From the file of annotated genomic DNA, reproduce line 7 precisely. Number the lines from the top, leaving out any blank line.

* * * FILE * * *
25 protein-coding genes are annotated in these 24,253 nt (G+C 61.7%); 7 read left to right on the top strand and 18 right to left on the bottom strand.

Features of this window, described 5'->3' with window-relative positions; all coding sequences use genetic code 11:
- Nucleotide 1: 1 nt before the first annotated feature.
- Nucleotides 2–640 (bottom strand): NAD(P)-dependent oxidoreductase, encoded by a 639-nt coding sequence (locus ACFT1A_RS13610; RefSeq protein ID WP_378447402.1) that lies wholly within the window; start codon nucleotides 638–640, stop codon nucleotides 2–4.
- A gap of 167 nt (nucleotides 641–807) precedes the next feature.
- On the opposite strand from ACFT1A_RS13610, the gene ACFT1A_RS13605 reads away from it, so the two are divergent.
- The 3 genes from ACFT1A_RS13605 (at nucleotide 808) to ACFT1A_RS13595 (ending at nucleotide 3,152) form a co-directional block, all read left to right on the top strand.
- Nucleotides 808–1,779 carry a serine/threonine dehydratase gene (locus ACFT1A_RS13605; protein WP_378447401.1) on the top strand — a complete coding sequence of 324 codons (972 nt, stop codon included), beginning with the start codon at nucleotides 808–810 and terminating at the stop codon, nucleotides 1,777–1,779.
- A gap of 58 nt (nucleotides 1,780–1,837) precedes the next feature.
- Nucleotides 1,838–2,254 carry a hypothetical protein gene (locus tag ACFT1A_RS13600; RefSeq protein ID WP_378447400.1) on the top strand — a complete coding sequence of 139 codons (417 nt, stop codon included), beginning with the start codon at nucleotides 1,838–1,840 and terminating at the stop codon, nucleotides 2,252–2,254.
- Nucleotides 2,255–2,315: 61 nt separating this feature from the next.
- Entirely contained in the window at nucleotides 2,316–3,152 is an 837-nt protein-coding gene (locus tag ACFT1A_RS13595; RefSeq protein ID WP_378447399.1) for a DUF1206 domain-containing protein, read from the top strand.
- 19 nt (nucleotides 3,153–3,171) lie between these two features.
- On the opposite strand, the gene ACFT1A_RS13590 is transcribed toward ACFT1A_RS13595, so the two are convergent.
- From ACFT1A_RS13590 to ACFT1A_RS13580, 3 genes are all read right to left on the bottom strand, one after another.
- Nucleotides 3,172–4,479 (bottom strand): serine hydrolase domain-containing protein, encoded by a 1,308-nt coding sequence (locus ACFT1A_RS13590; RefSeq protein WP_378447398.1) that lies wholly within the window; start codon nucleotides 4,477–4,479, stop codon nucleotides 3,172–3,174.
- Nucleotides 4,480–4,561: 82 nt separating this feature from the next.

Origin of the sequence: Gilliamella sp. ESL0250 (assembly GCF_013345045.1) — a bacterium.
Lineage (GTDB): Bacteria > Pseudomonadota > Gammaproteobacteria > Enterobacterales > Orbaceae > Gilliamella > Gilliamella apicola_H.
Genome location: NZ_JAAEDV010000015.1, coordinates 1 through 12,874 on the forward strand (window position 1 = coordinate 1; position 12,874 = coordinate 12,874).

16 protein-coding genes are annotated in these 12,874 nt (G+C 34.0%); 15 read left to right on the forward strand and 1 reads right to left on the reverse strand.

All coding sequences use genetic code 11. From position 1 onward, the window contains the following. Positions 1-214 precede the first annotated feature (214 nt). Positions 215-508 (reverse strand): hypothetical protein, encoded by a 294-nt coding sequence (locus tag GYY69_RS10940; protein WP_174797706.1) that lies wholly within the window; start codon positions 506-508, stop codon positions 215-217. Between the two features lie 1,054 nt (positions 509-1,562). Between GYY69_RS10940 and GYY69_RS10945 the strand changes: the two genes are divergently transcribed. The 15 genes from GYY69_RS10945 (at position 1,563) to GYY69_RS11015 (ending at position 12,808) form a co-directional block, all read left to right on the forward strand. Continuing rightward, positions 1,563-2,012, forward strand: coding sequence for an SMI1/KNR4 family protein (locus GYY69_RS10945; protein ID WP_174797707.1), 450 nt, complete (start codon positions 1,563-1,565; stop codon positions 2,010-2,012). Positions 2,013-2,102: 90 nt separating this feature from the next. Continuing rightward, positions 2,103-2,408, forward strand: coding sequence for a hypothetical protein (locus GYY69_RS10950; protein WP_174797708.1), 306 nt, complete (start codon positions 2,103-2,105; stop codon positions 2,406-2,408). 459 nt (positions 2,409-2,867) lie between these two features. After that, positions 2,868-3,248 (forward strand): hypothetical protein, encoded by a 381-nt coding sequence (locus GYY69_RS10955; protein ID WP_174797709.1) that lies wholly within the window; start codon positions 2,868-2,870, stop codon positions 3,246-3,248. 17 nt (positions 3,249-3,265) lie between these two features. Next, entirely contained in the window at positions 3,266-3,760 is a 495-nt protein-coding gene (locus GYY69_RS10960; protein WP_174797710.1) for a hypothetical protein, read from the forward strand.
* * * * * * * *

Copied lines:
- The 3 genes from ACFT1A_RS13605 (at nucleotide 808) to ACFT1A_RS13595 (ending at nucleotide 3,152) form a co-directional block, all read left to right on the top strand.